If there is such a thing as an overnight success, then five political newcomers ousting four incumbent aldermen and a mayor in a clean sweep definitely would qualify.
That’s exactly what happened April 4, as Sunset Hills voters removed each incumbent seeking re-election from their longtime political offices with the exception of Collector Thomas Fleer, who was unopposed.
In place of the longtime incumbents are new faces to city government who are waiting to be sworn in at 7:30 p.m. Tuesday, April 25, at the next Board of Aldermen meeting. They are newly elected Mayor John Hunzeker, new Ward 1 Alderman Frank Hardy, new Ward 2 Alderman Thomas Hrastich, new Ward 3 Alderman Lynn D. Flowers and new Ward 4 Alderman Frank Gregory.
On their way out of city office are five men who will retain their elected positions until April 25 — Mayor Jim Hobbs, Ward 1 Alderman John Tipton, Ward 2 Alderman John Smith, Ward 3 Alderman Robert Brockhaus and Ward 4 Alderman A. Ron Kaemmerer.
Alongside four new aldermen and the first new mayor that Sunset Hills has seen in six years are four incumbent aldermen who are up for election in 2007. These are Ward 1 Alderman Michael Sawicki, Ward 2 Alderman John Littlefield, Ward 3 Alderman Jan Hoffmann and Ward 4 Alderman Donald Parker.
With the old-to-new ratio on the Board of Aldermen split 4-4, Hunzeker said he hopes there won’t be much of a divide between the aldermen because of the citizens’ decisive action for change on April 4.
“I think we’re coming in with the mandate of the residents, and they want to see the direction of the city change,” Hunzeker said. “That message is too hard for me to do. So let’s work together.”
Hunzeker, who defeated Hobbs by a vote of 1,419 to 960 — or 59.65 percent to 40.35 percent — said he simply wants to change the methods of communication that the previous administration has used with its residents. To make the city more open to the public, the new mayor said he would focus on enhancing the city’s Web site to be more modern and carry more information similar to what can be found on the city of Crestwood’s Web site. He also said he would like to accomplish more open communication with citizens by instilling that attitude in city employees.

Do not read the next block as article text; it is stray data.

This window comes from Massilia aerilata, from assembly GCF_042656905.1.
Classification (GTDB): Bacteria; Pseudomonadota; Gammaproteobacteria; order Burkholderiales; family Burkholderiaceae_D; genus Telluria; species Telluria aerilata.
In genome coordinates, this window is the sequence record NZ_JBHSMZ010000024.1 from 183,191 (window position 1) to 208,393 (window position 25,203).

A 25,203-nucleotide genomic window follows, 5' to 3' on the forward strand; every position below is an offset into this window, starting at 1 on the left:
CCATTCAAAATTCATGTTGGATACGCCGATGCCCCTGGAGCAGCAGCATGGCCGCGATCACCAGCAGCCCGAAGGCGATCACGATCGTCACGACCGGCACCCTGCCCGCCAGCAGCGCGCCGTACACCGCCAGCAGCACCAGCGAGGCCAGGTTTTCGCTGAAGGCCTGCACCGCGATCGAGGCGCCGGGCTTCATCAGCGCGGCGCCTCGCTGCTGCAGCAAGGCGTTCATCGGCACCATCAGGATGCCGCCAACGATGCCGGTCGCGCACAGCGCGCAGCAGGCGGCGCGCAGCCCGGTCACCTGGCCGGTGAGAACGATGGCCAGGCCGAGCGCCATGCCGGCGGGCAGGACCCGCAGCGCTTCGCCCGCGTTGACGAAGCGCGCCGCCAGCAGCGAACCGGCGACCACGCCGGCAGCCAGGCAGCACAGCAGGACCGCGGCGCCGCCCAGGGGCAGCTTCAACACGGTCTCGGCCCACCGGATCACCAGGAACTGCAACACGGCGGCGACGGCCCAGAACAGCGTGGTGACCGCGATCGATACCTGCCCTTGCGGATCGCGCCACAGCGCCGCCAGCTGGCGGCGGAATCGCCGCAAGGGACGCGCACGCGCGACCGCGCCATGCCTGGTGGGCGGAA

If there had been more of an open dialogue between residents and elected officials than what the city has seen, Hunzeker said, then economic fumbles like Sunset Manor might not have ever happened.
“I’ve always believed communication is better than no communication,” Hunzeker said. “A lack of communication tends to reinforce a sense of mistrust, and I don’t want that to be the case. This is not a full-time job, but early on in this transition, I intend to make it a full-time job.”
The issue of the Sunset Manor subdivision that the Novus Development Co. had proposed as the site of its ill-fated MainStreet at Sunset shopping center abounded in the April 4 election, and several of the newly elected officials have said that resolving Sunset Manor is the most important task they face.
The new Board of Aldermen will take a look at recommendations from the Sunset Manor Task Force, which was established by Hobbs, at its first meeting April 25.
Besides looking at the task force’s proposals for the board to consider, Hardy said he also would offer plenty of his own suggestions to repair the community.
“I think one thing that would help both sides of the argument (in Sunset Manor) is to improve the infrastructure that has been neglected for a long time in this area,” Hardy said. “Improve the streets, the sidewalks, the lighting, the services and all that. That would increase the property values for both the people that want to sell the property and move and those people that want to stay and fix up their homes. They obviously have neglected some maintenance over the years because of the cloud of redevelopment over them and just patched up and made things get through as best they could.